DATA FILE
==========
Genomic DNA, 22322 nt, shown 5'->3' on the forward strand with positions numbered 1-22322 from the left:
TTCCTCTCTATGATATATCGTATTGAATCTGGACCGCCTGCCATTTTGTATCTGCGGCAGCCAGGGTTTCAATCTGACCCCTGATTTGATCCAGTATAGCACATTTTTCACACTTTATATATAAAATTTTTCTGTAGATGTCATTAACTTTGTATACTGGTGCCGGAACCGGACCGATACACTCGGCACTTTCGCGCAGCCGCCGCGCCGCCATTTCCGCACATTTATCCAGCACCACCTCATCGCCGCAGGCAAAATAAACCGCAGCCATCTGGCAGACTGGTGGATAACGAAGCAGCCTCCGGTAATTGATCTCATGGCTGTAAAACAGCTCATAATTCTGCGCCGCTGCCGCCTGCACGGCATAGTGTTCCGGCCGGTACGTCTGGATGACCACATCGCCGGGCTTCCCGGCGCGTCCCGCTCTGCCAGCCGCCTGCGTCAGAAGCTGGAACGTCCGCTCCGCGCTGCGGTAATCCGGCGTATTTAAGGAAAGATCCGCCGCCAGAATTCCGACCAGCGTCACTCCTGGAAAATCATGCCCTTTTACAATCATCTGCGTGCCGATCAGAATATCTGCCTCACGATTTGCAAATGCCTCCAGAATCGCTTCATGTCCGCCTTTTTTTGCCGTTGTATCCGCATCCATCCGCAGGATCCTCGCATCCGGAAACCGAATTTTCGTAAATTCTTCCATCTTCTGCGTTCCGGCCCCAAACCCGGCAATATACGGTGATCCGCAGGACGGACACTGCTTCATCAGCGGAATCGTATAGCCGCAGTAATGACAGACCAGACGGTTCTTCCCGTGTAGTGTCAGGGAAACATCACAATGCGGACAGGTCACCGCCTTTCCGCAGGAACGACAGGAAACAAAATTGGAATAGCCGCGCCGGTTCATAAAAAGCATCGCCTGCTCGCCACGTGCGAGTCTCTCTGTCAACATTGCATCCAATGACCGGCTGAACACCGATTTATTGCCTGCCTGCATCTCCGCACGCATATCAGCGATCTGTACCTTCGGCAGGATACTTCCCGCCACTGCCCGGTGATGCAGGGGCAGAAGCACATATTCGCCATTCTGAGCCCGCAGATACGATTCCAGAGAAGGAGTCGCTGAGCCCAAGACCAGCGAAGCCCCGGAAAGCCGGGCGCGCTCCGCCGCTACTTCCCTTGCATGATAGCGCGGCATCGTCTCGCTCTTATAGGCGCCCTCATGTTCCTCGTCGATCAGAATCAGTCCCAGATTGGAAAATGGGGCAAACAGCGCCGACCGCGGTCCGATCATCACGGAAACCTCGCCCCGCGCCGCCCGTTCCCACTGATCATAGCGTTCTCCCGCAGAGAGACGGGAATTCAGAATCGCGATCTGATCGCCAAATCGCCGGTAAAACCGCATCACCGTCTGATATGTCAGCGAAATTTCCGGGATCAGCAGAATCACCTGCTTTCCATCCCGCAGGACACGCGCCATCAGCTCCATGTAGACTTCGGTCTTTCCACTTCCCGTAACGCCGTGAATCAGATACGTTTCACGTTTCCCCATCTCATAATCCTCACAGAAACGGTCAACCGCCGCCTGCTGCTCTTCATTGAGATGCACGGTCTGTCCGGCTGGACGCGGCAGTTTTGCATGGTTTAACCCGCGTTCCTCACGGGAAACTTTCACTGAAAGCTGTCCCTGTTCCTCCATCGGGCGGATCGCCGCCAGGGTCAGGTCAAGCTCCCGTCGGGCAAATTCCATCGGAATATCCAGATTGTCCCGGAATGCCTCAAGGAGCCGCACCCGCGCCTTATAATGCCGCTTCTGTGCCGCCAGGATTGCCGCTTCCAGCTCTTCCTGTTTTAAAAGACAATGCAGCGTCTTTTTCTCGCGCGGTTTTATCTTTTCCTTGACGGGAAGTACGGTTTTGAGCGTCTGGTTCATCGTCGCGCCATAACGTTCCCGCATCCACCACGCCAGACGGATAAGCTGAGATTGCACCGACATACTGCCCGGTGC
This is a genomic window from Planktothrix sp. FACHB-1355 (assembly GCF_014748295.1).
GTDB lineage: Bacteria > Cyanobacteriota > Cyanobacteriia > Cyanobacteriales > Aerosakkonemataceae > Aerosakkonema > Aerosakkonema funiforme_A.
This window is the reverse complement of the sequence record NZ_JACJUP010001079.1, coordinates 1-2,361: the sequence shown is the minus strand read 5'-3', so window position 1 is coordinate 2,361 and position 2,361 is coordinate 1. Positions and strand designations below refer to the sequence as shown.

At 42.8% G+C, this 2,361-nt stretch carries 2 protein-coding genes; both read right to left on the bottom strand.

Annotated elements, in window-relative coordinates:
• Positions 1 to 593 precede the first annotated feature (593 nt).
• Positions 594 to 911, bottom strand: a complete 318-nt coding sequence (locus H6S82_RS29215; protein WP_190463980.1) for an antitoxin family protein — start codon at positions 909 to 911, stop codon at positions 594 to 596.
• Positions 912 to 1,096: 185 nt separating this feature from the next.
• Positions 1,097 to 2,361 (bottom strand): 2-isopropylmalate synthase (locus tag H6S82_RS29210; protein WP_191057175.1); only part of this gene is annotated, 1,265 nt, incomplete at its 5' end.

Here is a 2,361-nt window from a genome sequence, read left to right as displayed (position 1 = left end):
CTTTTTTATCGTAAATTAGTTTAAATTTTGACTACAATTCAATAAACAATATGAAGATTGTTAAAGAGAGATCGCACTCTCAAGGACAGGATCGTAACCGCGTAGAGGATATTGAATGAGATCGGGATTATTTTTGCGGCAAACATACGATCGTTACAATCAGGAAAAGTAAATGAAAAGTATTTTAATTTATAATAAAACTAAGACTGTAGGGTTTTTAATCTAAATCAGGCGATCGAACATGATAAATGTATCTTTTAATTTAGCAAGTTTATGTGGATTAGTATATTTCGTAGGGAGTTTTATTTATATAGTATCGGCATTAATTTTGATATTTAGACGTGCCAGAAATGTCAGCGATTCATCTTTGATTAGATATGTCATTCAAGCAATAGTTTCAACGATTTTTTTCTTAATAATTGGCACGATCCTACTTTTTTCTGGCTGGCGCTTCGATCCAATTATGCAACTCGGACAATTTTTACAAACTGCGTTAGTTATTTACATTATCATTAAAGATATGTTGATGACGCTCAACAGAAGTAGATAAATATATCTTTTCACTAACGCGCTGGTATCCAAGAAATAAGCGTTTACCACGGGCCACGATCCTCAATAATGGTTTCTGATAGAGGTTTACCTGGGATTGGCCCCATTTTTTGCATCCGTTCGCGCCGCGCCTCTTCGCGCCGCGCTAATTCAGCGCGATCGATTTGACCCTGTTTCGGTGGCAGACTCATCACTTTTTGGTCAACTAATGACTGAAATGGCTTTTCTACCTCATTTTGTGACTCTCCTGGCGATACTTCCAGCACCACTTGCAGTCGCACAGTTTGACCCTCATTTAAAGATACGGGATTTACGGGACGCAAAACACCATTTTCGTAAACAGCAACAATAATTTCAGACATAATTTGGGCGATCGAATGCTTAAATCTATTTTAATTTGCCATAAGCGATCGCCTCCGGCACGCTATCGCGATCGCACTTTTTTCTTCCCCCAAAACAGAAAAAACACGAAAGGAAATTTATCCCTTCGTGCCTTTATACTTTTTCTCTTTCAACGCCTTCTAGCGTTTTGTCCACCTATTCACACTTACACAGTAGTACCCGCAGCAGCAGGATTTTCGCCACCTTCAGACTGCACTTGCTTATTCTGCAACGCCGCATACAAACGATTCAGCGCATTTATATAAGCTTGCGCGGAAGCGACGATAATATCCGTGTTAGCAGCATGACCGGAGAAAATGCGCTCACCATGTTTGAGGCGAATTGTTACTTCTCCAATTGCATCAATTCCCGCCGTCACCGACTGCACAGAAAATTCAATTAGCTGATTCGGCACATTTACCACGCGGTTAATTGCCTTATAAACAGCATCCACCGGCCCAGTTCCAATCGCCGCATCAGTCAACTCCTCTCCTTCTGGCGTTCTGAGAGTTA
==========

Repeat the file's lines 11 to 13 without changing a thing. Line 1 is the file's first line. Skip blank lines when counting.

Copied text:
• Positions 1,097 to 2,361 (bottom strand): 2-isopropylmalate synthase (locus tag H6S82_RS29210; protein WP_191057175.1); only part of this gene is annotated, 1,265 nt, incomplete at its 5' end.

Here is a 2,361-nt window from a genome sequence, read left to right as displayed (position 1 = left end):
CTTTTTTATCGTAAATTAGTTTAAATTTTGACTACAATTCAATAAACAATATGAAGATTGTTAAAGAGAGATCGCACTCTCAAGGACAGGATCGTAACCGCGTAGAGGATATTGAATGAGATCGGGATTATTTTTGCGGCAAACATACGATCGTTACAATCAGGAAAAGTAAATGAAAAGTATTTTAATTTATAATAAAACTAAGACTGTAGGGTTTTTAATCTAAATCAGGCGATCGAACATGATAAATGTATCTTTTAATTTAGCAAGTTTATGTGGATTAGTATATTTCGTAGGGAGTTTTATTTATATAGTATCGGCATTAATTTTGATATTTAGACGTGCCAGAAATGTCAGCGATTCATCTTTGATTAGATATGTCATTCAAGCAATAGTTTCAACGATTTTTTTCTTAATAATTGGCACGATCCTACTTTTTTCTGGCTGGCGCTTCGATCCAATTATGCAACTCGGACAATTTTTACAAACTGCGTTAGTTATTTACATTATCATTAAAGATATGTTGATGACGCTCAACAGAAGTAGATAAATATATCTTTTCACTAACGCGCTGGTATCCAAGAAATAAGCGTTTACCACGGGCCACGATCCTCAATAATGGTTTCTGATAGAGGTTTACCTGGGATTGGCCCCATTTTTTGCATCCGTTCGCGCCGCGCCTCTTCGCGCCGCGCTAATTCAGCGCGATCGATTTGACCCTGTTTCGGTGGCAGACTCATCACTTTTTGGTCAACTAATGACTGAAATGGCTTTTCTACCTCATTTTGTGACTCTCCTGGCGATACTTCCAGCACCACTTGCAGTCGCACAGTTTGACCCTCATTTAAAGATACGGGATTTACGGGACGCAAAACACCATTTTCGTAAACAGCAACAATAATTTCAGACATAATTTGGGCGATCGAATGCTTAAATCTATTTTAATTTGCCATAAGCGATCGCCTCCGGCACGCTATCGCGATCGCACTTTTTTCTTCCCCCAAAACAGAAAAAACACGAAAGGAAATTTATCCCTTCGTGCCTTTATACTTTTTCTCTTTCAACGCCTTCTAGCGTTTTGTCCACCTATTCACACTTACACAGTAGTACCCGCAGCAGCAGGATTTTCGCCACCTTCAGACTGCACTTGCTTATTCTGCAACGCCGCATACAAACGATTCAGCGCATTTATATAAGCTTGCGCGGAAGCGACGATAATATCCGTGTTAGCAGCATGACCGGAGAAAATGCGCTCACCATGTTTGAGGCGAATTGTTACTTCTCCAATTGCATCAATTCCCGCCGTCACCGACTGCACAGAAAATTCAATTAGCTGATTCGGCACATTTACCACGCGGTTAATTGCCTTATAAACAGCATCCACCGGCCCAGTTCCAATCGCCGCATCAGTCAACTCCTCTCCTTCTGGCGTTCTGAGAGTTA